Friday, August 5, 2011

The 2d Circuit gives one to the inmates

Allen Harper wanted to file a habeas corpus petition to challenge the constitutionality of his criminal conviction. He had a year to file the petition. He could not do so because he went to the hospital with a serious medical medical condition. The district court dismissed the petition as untimely.

The case is Harper v. Ercole, decided on July 26. The Court of Appeals reinstates the petition on the basis of equitable tolling, an escape hatch that allows the court to extend the statute of limitations in an act of mercy. You need a scorecard to follow the court's reasoning in these cases, so here goes:

Harper's state court conviction became final on May 14, 2007. He had until May 14, 2008 to file the petition. But 78 days before the deadline, he went to the hospital for 65 days, from February 27, 2008 through June 3, 2008. The petition was filed on August 7, 2008, after the deadline. While hospitalization will get you some equitable tolling, and the district court thus decided that Harper got an extra 65 days to file his case, it threw out the petition because Harper did not diligently pursue his rights in the 65 days after he got out out of the hospital.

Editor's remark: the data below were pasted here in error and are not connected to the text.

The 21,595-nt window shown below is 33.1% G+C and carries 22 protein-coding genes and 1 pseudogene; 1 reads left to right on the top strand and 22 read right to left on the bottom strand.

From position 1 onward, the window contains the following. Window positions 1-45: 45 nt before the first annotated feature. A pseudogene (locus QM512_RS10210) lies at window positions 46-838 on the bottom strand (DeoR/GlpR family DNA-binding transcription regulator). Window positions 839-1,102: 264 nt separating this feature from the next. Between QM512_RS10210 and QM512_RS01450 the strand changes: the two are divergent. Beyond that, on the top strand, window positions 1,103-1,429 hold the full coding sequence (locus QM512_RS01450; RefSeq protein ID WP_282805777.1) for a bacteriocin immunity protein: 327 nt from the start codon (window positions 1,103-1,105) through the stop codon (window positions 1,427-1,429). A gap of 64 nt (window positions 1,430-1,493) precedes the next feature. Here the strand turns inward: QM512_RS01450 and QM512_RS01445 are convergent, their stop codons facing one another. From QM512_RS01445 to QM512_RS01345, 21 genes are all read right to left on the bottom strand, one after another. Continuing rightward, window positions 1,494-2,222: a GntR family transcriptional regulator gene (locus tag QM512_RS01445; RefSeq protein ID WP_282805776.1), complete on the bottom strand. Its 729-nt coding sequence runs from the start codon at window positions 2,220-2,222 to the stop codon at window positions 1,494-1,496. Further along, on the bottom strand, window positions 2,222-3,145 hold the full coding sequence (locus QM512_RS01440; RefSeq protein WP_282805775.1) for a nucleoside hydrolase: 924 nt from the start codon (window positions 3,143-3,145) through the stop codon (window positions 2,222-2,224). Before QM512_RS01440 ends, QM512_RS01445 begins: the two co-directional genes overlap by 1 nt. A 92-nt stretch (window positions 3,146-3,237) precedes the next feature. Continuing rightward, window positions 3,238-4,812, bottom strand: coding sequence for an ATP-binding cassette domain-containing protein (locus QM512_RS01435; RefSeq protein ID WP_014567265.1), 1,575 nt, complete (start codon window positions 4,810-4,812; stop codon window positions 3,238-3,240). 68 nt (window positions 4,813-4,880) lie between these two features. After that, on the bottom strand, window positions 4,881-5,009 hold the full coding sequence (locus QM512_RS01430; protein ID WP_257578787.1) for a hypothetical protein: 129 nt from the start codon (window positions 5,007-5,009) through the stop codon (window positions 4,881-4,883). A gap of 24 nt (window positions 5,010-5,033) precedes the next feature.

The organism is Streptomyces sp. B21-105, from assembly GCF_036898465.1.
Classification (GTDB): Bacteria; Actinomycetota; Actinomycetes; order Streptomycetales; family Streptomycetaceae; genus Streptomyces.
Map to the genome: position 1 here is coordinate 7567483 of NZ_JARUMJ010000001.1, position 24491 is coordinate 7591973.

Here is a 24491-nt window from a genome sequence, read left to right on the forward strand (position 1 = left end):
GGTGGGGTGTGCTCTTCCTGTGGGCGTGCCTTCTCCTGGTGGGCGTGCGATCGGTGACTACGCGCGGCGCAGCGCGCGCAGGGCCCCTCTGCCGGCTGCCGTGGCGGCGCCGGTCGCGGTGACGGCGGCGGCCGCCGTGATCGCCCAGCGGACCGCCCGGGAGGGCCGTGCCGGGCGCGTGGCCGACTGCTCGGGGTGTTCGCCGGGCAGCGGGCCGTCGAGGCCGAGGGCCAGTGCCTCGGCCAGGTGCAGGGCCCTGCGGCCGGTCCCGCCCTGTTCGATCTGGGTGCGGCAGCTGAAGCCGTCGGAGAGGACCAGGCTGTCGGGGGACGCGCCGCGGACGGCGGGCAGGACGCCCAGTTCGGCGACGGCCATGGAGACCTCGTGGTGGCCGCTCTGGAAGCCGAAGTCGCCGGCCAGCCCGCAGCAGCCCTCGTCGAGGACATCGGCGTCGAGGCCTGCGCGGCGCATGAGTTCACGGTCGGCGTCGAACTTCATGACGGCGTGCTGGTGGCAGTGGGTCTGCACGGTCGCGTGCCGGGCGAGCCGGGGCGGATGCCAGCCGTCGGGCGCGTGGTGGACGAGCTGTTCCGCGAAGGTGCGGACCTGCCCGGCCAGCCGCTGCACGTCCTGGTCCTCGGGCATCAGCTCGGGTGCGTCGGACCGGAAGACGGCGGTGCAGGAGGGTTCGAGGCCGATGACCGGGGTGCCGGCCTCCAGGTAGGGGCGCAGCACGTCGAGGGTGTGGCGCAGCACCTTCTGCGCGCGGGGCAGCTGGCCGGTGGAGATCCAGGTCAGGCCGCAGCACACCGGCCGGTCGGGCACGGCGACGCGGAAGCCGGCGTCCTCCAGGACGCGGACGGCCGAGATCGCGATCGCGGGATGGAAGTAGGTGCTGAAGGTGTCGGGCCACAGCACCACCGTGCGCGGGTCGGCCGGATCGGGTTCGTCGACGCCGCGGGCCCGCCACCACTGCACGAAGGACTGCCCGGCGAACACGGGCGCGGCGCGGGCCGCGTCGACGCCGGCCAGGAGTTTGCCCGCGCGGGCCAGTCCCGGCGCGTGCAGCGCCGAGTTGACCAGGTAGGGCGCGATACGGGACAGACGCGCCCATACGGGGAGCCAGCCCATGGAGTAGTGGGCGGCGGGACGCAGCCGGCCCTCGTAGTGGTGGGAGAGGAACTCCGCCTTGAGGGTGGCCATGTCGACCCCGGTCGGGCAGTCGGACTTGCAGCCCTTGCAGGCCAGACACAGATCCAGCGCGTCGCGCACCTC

Giving one to the inmates, the Court of Appeals (Raggi, McLaughlin and Calabresi) reverses, clarifying when the calendar stops and re-starts in equitable tolling cases where the inmate otherwise pursued his rights diligently and did not dilly-dally in the face of a ticking clock:

we conclude that, in this case, where the existence of extraordinary circumstances causing Harper to miss the AEDPA filing deadline is undisputed for the period from February 27, 2008, when Harper was hospitalized, to June 3, 2008, when he was discharged, and where there is no question as to Harper’s diligence in pursuing his claim throughout that period, equity tolled the one-year limitations period to stop on the first date and to resume on the latter date. The timeliness of Harper’s § 2254 filing thus depended on it being within one year of the total untolled time after his conviction became final. Because seventy-eight days remained on the statute of limitations at the start of the tolling period, Harper’s filing of his § 2254 petition on August 17, 2008, sixty-five days after tolling ended, should have been deemed timely without requiring a further showing of diligence in that untolled period.

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